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Today's Stichomancy for Fritz Lang

The first excerpt represents the element of Air. It speaks of mental influences and the process of thought, and is drawn from Collection of Antiquities by Honore de Balzac:

Marquis d'Esgrignon stood aloof, an upholder of the straitest sect of the Right in politics, until such time as his vast fortune should be restored to him. Nor did he so much as admit the thought of the indemnity which filled the minds of the Villele ministry, and formed a part of a design of strengthening the Crown by putting an end to those fatal distinctions of ownership which still lingered on in spite of legislation.

The miracles of the Restoration of 1814, the still greater miracle of Napoleon's return in 1815, the portents of a second flight of the Bourbons, and a second reinstatement (that almost fabulous phase of contemporary history), all these things took the Marquis by surprise

The second excerpt represents the element of Fire. It speaks of emotional influences and base passions, and is drawn from Margret Howth: A Story of To-day by Rebecca Harding Davis:

hands as stage-coachmen do, and drew in long draughts of air, as if there were keen life and promise in every breath. They came up at last, the cart empty, and drying for the day's work after its morning's scrubbing, Lois's pock-marked face all in a glow with trying to keep Barney awake. She grew quite red with pleasure at seeing Holmes, but went on quickly as the men began to talk. Tige followed her, of course; but when she had gone a little way across the prairie, they saw her stop, and presently the dog came back with something in his mouth, which he laid down beside his master, and bolted off. It was only a rough wicker-basket which she had filled with damp plushy moss, and


Margret Howth: A Story of To-day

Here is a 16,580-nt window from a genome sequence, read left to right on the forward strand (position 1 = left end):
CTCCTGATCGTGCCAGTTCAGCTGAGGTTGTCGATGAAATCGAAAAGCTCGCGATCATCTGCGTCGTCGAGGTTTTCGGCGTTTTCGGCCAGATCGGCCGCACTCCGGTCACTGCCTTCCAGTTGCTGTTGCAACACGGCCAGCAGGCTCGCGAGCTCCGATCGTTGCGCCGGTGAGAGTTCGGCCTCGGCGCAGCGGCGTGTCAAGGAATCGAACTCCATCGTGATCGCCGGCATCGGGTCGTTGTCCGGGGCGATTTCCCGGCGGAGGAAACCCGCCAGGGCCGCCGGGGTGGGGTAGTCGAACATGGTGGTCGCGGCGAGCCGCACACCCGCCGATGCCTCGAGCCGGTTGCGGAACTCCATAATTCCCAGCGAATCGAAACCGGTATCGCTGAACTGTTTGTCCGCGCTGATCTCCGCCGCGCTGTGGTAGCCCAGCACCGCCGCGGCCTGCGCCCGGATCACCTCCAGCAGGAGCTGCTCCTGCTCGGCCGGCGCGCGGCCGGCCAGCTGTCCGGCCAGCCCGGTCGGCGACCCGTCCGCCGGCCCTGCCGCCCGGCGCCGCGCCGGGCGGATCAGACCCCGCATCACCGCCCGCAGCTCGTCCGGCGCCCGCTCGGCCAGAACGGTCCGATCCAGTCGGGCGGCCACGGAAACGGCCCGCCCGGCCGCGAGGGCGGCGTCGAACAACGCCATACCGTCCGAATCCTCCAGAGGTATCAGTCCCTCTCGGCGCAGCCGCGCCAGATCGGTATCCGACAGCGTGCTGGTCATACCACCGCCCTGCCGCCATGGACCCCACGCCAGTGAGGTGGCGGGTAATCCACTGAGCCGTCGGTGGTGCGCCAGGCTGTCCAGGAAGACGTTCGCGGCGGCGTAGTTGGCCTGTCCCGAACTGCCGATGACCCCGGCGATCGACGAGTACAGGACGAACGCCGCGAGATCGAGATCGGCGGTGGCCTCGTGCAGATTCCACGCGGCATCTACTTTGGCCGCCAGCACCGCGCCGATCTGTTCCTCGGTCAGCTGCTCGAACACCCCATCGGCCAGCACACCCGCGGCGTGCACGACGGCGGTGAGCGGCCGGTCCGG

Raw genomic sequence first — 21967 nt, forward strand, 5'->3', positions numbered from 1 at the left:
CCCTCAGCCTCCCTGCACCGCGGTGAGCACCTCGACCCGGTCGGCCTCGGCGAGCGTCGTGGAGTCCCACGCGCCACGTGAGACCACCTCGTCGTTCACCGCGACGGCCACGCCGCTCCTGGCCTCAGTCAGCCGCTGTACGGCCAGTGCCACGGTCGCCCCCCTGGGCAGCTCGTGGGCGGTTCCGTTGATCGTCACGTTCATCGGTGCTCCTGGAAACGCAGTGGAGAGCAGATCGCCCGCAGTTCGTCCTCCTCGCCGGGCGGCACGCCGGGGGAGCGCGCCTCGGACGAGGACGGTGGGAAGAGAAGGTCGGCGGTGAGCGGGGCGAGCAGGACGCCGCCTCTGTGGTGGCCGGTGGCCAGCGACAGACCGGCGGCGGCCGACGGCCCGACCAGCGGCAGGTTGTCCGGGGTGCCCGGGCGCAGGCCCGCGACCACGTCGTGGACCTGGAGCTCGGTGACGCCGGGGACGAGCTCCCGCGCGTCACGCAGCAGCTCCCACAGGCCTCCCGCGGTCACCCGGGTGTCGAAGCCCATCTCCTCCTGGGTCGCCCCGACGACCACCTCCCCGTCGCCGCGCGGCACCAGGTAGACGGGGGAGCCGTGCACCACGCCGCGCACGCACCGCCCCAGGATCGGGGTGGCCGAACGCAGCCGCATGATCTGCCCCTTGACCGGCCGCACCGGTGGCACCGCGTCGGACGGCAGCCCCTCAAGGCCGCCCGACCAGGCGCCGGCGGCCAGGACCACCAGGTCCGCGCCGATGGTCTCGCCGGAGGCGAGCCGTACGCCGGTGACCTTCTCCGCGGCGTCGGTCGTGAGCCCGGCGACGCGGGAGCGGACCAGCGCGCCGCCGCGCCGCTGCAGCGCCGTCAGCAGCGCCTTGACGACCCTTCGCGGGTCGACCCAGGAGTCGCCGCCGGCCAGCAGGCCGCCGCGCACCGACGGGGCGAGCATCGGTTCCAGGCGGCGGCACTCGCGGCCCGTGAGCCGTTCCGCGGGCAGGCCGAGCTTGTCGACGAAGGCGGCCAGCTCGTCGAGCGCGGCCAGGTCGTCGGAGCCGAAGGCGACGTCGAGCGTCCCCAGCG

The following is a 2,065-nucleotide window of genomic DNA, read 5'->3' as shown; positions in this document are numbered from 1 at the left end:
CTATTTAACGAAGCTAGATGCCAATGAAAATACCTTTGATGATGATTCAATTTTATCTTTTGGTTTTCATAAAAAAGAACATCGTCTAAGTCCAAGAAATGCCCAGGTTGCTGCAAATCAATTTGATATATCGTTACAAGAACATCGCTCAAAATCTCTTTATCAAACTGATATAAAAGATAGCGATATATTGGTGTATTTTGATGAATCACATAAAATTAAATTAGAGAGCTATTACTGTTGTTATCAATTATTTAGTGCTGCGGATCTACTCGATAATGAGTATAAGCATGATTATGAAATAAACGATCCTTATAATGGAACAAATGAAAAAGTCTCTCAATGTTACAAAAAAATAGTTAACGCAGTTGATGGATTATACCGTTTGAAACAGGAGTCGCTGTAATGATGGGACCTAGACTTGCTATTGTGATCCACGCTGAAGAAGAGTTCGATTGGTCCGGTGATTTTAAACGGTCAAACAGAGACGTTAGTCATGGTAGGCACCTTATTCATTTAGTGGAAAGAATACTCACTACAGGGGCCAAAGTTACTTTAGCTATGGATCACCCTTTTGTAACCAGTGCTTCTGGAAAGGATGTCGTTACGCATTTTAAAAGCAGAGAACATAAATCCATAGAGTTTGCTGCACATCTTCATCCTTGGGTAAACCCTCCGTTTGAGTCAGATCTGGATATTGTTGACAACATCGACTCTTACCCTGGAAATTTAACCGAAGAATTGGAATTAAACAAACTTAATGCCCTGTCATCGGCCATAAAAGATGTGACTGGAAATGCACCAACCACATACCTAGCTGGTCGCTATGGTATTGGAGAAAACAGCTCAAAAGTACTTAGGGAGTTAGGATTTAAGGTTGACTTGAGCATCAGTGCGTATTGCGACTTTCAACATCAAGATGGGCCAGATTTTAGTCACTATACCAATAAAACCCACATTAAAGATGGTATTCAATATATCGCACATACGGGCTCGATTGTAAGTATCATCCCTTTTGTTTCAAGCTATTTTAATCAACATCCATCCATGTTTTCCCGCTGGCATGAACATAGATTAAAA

The third excerpt represents the element of Water. It speaks of pure spiritual influences and feelings of love, and is drawn from Twice Told Tales by Nathaniel Hawthorne:

sentinel at every corner, and a court of guard before the town house, a loyal gentleman may venture to walk abroad. What to me is the outcry of a mob, in this remote province of the realm? The king is my master, and England is my country! Upheld by their armed strength, I set my foot upon the rabble, and defy them!"

He snatched a pen, and was about to affix his signature to the paper that lay on the table, when the Captain of Castle William placed his hand upon his shoulder. The freedom of the action, so contrary to the ceremonious respect which was then considered due to rank and dignity, awakened general surprise, and in none more than in the Lieutenant-Governor himself. Looking angrily up, he


Twice Told Tales
The fourth excerpt represents the element of Earth. It speaks of physical influences and the impact of the unseen on the visible world, and is drawn from Ten Years Later by Alexandre Dumas:

country." These words were spoken in French, and with a purity of accent that bespoke not only a Frenchman, but a Frenchman from the vicinity of Tours.

"And what part of England have you resided in, monsieur?"

"In my youth, London, my lord, then, about 1635, I made a pleasure trip to Scotland; and lastly, in 1648, I lived for some time at Newcastle, particularly in the convent, the gardens of which are now occupied by your army."

"Excuse me, monsieur, but you must comprehend that these questions are necessary on my part -- do you not?"

"It would astonish me, my lord, if they were not asked."


Ten Years Later